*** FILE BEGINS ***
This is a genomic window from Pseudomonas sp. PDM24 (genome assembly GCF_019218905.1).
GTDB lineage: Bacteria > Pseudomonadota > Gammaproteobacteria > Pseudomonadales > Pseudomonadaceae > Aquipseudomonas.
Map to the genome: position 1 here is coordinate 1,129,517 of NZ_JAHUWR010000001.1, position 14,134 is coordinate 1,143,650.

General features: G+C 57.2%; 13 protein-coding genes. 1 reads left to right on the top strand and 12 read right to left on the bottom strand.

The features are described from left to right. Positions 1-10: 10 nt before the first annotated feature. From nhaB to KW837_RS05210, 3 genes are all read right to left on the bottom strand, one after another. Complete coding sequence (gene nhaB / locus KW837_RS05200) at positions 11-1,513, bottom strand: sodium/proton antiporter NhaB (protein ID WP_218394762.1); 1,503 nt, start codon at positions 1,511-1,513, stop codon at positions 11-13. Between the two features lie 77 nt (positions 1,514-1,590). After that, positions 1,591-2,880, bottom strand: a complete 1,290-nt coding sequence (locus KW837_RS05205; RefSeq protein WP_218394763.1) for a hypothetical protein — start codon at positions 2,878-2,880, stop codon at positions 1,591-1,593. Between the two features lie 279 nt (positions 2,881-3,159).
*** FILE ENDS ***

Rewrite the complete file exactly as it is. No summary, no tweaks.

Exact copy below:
This is a genomic window from Pseudomonas sp. PDM24 (genome assembly GCF_019218905.1).
GTDB lineage: Bacteria > Pseudomonadota > Gammaproteobacteria > Pseudomonadales > Pseudomonadaceae > Aquipseudomonas.
Map to the genome: position 1 here is coordinate 1,129,517 of NZ_JAHUWR010000001.1, position 14,134 is coordinate 1,143,650.

General features: G+C 57.2%; 13 protein-coding genes. 1 reads left to right on the top strand and 12 read right to left on the bottom strand.

The features are described from left to right. Positions 1-10: 10 nt before the first annotated feature. From nhaB to KW837_RS05210, 3 genes are all read right to left on the bottom strand, one after another. Complete coding sequence (gene nhaB / locus KW837_RS05200) at positions 11-1,513, bottom strand: sodium/proton antiporter NhaB (protein ID WP_218394762.1); 1,503 nt, start codon at positions 1,511-1,513, stop codon at positions 11-13. Between the two features lie 77 nt (positions 1,514-1,590). After that, positions 1,591-2,880, bottom strand: a complete 1,290-nt coding sequence (locus KW837_RS05205; RefSeq protein WP_218394763.1) for a hypothetical protein — start codon at positions 2,878-2,880, stop codon at positions 1,591-1,593. Between the two features lie 279 nt (positions 2,881-3,159).